Joshua Langill, Class of 2020, came to Lakeland College hoping to find opportunities to excel in a dynamic industry: real estate appraisal and assessment (REAA).
His father-in-law, Gordon Petrunik, recommended the business administration program
, telling Langill REAA
is a solid industry with many opportunities in it. And as an REAA Class of 1990 grad, Petrunik was speaking from experience.
Before Langill even graduated from the diploma program’s REAA major, he secured a position as administrator for the town of Maidstone, Sask.
“Attending Lakeland was a fantastic experience,” Langill says. “The course work is interesting, engaging and wide-ranging. I came out of my program with knowledge not only of assessing property values, but also business and assessing investments. I came out with knowledge that brought a huge value to my life and would bring value to anyone who took that program.”
He credits instructor Ken Rutherford with helping him excel in his studies.
Langill says, “Ken is hands down one of the best teachers I’ve ever had. He really cares about every one of his students and gives them all the time they need. He never makes you feel like you should already know something.”
Langill also explains that Rutherford tries to ensure his students know of the career opportunities that exist for graduates of the program. When Rutherford received an open letter from the former administrator of Maidstone searching for candidates who might be interested in taking over the position, he shared it with the class. Langill was intrigued by the possibilities and successfully applied.
In his role, Langill explains, “The administrator represents the people of the community to council and represents the council to the people. You’re the ultimate facilitator in the community.”
On a day-to-day basis, this could mean handling property and taxation, keeping records and minutes of council meetings, handling bylaws and legislation, filling out grant applications to receive funding for roads and infrastructure, or working with Public Works on upcoming projects. It’s an all-encompassing position with a wide variety of responsibilities.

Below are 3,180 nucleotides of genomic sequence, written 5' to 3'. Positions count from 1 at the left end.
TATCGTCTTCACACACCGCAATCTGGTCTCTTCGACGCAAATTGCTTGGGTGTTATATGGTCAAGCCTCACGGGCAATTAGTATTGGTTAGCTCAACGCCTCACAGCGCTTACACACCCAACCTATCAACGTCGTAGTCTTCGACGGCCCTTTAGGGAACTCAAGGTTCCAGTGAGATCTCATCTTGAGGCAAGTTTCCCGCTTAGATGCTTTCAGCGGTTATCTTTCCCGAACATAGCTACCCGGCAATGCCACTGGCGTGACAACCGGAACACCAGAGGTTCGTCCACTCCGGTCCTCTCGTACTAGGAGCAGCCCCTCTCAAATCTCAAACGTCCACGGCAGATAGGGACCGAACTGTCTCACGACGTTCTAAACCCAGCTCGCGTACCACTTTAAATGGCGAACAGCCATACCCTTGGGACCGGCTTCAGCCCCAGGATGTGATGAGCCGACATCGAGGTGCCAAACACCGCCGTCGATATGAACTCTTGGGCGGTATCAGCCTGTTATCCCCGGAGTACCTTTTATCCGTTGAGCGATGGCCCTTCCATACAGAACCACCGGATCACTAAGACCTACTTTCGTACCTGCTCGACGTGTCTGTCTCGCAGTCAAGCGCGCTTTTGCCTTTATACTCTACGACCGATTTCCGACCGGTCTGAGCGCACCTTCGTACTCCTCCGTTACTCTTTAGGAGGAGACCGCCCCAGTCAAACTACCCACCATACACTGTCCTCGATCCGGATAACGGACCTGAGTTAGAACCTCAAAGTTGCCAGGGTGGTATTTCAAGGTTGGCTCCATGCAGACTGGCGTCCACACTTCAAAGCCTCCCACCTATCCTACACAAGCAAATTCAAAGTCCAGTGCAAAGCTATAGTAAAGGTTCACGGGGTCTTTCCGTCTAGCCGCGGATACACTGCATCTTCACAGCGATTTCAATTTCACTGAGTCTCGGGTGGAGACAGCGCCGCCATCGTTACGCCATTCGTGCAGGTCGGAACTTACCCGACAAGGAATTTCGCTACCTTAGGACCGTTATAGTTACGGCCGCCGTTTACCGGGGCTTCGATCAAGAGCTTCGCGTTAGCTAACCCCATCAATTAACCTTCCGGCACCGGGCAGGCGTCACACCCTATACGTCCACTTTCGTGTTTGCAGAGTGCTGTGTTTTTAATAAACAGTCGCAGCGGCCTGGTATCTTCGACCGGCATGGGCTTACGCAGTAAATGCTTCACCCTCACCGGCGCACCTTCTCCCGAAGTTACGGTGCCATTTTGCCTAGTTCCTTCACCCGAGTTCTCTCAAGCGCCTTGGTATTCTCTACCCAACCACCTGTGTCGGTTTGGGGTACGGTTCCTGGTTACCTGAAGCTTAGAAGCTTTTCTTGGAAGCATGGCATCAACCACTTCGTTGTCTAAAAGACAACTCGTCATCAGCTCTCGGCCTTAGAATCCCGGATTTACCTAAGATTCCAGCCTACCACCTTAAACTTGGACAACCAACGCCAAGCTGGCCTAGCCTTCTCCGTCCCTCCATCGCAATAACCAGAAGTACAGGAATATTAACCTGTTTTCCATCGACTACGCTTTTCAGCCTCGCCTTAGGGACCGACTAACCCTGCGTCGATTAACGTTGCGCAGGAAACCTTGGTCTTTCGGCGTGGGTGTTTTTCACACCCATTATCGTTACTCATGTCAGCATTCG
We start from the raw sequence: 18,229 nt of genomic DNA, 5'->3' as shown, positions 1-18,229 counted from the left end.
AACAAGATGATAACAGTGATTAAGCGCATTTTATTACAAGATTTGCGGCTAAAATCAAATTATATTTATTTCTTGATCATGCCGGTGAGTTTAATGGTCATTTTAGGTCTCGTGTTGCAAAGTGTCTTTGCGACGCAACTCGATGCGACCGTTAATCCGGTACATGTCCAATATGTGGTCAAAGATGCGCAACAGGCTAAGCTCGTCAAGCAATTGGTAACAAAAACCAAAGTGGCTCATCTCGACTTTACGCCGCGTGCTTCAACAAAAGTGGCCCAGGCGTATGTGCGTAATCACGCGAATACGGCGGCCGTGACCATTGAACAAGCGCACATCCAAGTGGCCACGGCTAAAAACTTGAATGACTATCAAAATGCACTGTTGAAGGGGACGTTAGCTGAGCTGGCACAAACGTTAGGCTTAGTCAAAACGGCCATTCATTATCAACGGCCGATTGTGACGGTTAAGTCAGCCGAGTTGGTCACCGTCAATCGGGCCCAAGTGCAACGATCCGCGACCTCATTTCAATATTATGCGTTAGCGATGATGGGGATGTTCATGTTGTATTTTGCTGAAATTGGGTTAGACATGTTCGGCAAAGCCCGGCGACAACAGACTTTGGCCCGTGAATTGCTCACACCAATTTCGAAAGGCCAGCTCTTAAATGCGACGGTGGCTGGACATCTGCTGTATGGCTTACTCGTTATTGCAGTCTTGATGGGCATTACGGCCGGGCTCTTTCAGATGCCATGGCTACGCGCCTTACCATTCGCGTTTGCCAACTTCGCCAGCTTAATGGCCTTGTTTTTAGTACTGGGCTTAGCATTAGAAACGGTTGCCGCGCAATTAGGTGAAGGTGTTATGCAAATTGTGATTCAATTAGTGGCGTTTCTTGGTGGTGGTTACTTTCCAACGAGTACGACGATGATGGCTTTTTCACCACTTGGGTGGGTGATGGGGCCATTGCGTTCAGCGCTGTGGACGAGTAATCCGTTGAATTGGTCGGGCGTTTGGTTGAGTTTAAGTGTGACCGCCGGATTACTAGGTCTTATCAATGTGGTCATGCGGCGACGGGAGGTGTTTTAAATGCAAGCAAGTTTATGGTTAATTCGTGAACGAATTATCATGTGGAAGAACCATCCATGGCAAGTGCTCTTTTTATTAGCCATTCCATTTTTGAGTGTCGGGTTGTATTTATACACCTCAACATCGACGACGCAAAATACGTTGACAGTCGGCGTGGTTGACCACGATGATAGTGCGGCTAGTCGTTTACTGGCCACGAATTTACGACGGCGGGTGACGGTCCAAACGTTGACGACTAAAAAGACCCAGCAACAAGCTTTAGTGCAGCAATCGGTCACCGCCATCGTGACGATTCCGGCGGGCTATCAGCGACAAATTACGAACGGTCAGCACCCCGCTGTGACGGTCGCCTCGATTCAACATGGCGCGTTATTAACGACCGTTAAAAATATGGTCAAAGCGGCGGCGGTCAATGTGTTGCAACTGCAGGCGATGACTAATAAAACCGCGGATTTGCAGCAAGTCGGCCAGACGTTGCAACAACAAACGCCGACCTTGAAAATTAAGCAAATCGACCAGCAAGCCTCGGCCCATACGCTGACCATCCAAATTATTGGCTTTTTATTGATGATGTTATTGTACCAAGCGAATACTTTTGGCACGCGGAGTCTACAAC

“I’m basically the assessor, treasurer and clerk of Maidstone,” he says. “Lakeland really prepared me so well for this opportunity. The overall business education I received through my first year and then specializing in my second helped prepare me for this. In a sense, a municipality is a corporation in how it operates. Ultimately, council trusts the administrator’s advice so they need the advice of someone who knows about business, and my ability to understand all that because of my Lakeland education is absolutely a huge asset to my job.”
After graduating from Lakeland, Langill and his wife relocated to Maidstone. Langill is thriving in his new role and is excited to recommend the program and industry to anyone who might be interested.
“If communities are writing open letters to colleges looking for applicants, there is a lot of opportunity in this industry,” Langill explains. “And it’s such an interesting field to work in. I would gladly talk to any student or person who might be interested in learning more about all the opportunities in this field. I never thought I would be the kind of person that would enjoy coming to work every day and solving problems, but I do. It’s such a big part of what I do. I am 100 per cent enjoying it. It’s the best job I’ve ever had.”